Displaying 30+ Stories
Allow Ads

Scientists Warn Controversial Contagious Vaccines for Animals Could Mutate, Find Way into Humans


It sounds like something right out of science fiction.  A vaccine that could reproduce in one host and be so contagious it spreads to others quickly, allegedly protecting an entire population from deadly pathogens. 

Even in this era where questions abound about whether the COVID-19 pandemic started in animals or in a lab in China, teams of researchers around the world are trying to revive controversial research to develop self-spreading vaccines in wildlife in order to fight Ebola, bovine tuberculosis, and Lassa fever, according to National Geographic

All three of these diseases are zoonotic, meaning they are transmissible from animals to humans.  The Centers for Disease Control has said more than 6 out of every 10 known infectious diseases in people can be spread from animals, and 3 out of every 4 new or emerging infectious diseases in people come from animals.

National Geographic reports genetically engineered viruses could be spread from one animal to another, giving immunity to disease rather than infection. Scientists speculate the same process could also be used to fight other diseases like rabies, West Nile virus, Lyme disease, and even the plague.

***Please sign up for CBN Newsletters and download the CBN News app to ensure you keep receiving the latest news from a distinctly Christian perspective.***

Some researchers believe such a development could even deter infectious diseases in animals before they jumped to human hosts. They dream that it could possibly prevent the next pandemic. 

The Blaze reports a paper published in the Proceedings of the National Academy of Sciences of the United States of America (PNAS) in January states, "Spillover of infectious diseases from wildlife populations into humans is an increasing threat to human health and welfare. Current approaches to manage these emerging infectious diseases are largely reactive, leading to deadly and costly time lags between emergence and control."

"Here, we use mathematical models and data from previously published experimental and field studies to evaluate the scope for a more proactive approach based on transmissible vaccines that eliminates pathogens from wild animal populations before spillover can occur," write the authors of the paper from the University of Idaho. "Our models are focused on transmissible vaccines designed using herpes virus vectors and demonstrate that these vaccines – currently under development for several important human pathogens – may have the potential to rapidly control zoonotic pathogens within the reservoir hosts."

Possible Dangers

But others are sounding the alarm about these experimental, contagious vaccines, saying the dangers outweigh the possible benefits. One researcher told National Geographic once you let the viruses go, they have the potential of finding a way into humans.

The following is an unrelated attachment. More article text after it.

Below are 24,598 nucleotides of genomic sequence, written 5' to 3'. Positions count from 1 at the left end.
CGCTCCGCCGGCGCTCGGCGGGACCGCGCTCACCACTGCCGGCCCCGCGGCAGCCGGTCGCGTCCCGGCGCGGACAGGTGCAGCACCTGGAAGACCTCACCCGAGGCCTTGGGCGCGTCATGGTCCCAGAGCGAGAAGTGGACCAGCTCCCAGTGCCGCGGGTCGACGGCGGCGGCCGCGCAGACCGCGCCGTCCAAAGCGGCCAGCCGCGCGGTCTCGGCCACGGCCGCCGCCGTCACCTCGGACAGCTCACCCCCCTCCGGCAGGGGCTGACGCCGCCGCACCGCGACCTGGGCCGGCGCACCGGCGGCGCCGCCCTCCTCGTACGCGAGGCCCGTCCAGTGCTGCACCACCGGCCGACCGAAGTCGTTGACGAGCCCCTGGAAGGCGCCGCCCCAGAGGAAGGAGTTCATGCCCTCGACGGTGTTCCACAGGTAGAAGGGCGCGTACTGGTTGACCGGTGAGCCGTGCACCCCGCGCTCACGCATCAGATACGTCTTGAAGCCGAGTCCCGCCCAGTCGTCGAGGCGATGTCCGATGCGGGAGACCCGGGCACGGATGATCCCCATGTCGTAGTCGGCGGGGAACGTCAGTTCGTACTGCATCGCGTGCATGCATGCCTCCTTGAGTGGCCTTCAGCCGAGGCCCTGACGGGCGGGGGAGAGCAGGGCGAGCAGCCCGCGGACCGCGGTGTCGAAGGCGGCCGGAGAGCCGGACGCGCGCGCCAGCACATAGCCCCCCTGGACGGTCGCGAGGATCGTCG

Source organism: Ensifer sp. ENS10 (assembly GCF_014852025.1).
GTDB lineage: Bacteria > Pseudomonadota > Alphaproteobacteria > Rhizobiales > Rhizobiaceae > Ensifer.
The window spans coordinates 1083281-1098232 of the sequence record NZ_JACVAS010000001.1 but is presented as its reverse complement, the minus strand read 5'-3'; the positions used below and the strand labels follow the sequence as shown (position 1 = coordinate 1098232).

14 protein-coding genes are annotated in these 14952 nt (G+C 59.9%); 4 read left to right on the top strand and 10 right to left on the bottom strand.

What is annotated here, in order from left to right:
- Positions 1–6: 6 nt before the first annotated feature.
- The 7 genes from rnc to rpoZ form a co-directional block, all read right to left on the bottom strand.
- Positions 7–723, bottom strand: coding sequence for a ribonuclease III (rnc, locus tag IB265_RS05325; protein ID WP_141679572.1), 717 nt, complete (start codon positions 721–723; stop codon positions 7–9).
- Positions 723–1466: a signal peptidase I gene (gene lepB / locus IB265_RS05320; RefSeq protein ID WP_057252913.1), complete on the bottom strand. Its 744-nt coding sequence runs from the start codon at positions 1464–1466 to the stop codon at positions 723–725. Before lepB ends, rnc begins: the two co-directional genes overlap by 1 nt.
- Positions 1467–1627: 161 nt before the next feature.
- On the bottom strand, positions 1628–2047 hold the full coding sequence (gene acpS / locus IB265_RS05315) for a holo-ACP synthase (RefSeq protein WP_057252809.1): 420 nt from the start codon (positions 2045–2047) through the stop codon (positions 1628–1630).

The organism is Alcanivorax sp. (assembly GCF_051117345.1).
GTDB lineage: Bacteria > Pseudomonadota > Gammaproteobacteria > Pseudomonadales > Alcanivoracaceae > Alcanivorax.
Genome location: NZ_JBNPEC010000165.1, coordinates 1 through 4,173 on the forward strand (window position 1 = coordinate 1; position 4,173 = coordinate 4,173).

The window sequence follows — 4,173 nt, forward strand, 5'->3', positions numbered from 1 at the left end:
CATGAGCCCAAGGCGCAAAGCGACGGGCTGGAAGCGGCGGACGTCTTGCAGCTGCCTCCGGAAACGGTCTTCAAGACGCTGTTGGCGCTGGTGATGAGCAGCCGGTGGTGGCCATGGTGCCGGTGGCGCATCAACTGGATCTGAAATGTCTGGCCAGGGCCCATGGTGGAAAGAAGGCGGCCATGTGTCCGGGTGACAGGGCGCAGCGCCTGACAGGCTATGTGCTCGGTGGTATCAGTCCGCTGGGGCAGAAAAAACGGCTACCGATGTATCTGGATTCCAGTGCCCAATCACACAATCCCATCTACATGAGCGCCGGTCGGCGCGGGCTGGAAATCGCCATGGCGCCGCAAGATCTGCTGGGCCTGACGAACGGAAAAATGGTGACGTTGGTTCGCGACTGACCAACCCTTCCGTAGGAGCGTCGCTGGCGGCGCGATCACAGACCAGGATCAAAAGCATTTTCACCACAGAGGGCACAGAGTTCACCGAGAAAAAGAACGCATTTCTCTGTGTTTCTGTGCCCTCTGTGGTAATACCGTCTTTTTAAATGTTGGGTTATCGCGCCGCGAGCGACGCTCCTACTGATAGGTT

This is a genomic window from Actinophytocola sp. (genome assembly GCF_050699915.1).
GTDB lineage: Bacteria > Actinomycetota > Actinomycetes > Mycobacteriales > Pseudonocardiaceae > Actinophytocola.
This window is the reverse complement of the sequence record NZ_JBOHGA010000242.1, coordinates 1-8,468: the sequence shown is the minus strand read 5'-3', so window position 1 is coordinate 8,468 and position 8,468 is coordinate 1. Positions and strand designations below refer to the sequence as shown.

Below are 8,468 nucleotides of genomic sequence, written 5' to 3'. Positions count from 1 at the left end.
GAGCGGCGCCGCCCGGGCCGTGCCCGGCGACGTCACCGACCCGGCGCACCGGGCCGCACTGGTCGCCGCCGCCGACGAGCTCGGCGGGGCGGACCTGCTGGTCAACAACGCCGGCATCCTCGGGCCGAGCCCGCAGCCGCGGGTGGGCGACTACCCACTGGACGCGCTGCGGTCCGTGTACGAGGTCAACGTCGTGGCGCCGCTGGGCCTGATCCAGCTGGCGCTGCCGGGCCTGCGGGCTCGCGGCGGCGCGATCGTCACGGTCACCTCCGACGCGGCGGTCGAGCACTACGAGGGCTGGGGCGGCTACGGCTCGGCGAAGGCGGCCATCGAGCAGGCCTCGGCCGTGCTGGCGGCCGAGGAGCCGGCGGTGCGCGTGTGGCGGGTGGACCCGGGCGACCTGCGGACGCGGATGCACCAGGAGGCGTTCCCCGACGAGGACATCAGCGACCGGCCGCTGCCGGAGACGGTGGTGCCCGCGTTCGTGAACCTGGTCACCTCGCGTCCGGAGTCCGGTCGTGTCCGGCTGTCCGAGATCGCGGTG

"Once you set something engineered and self-transmissible out into nature, you don't know what happens to it and where it will go," says Jonas Sandbrink, a biosecurity researcher at the University of Oxford's Future of Humanity Institute. "Even if you just start by setting it out into animal populations, part of the genetic elements might find their way back into humans."

A little more than six years ago, the technology and funding became available for scientific teams to expand their research into self-spreading vaccines for wildlife. 

But even as the research began, experts warned about potential dangers as the viruses in the vaccines could mutate into something else. 

Scott Nusimer, a mathematical biologist at the University of Idaho in Moscow, told Popular Science in 2017, the intended cure could replicate enough to turn back into a disease. 

"If we did intentionally design transmissible vaccines, they might be more likely than regular vaccines to revert. That's because they reach more people and have a chance to replicate and make new generations. That means more chances for mutations and evolution. Then your transmissible vaccine turns back into the disease effectively," Nusimer said. 

Last month, The Wall Street Journal reported new evidence may once again link the COVID-19 pandemic to the Wuhan Institute of Virology (WIV). The issue has been debated and studied extensively and there's still no consensus. 

"The virus emerged from the Chinese city of Wuhan. The WIV has a long history of studying coronaviruses, and it also conducted gain-of-function experiments that can possibly make a virus spread more easily or enable them to infect a new species," the Journal pointed out.  It's just one more reminder that experimental viruses can wreak havoc, whether they escape into the wild or are intentionally released for some beneficial goal.

Your health is important. Do you have questions about nutrition, weight loss, boosting immunity or medicine? Learn more here!

Need prayer? We’re available 24/7. Call (800) 700-7000 or request prayer.

Learn why Truth Matters at CBN News.
CBN Partners provide hope to those who are suffering! You can help bring hope today!
Bring Hope

Did you know?

God is everywhere—even in the news. That’s why we view every news story through the lens of faith. We are committed to delivering quality independent Christian journalism you can trust. But it takes a lot of hard work, time, and money to do what we do. Help us continue to be a voice for truth in the media by supporting CBN News for as little as $1.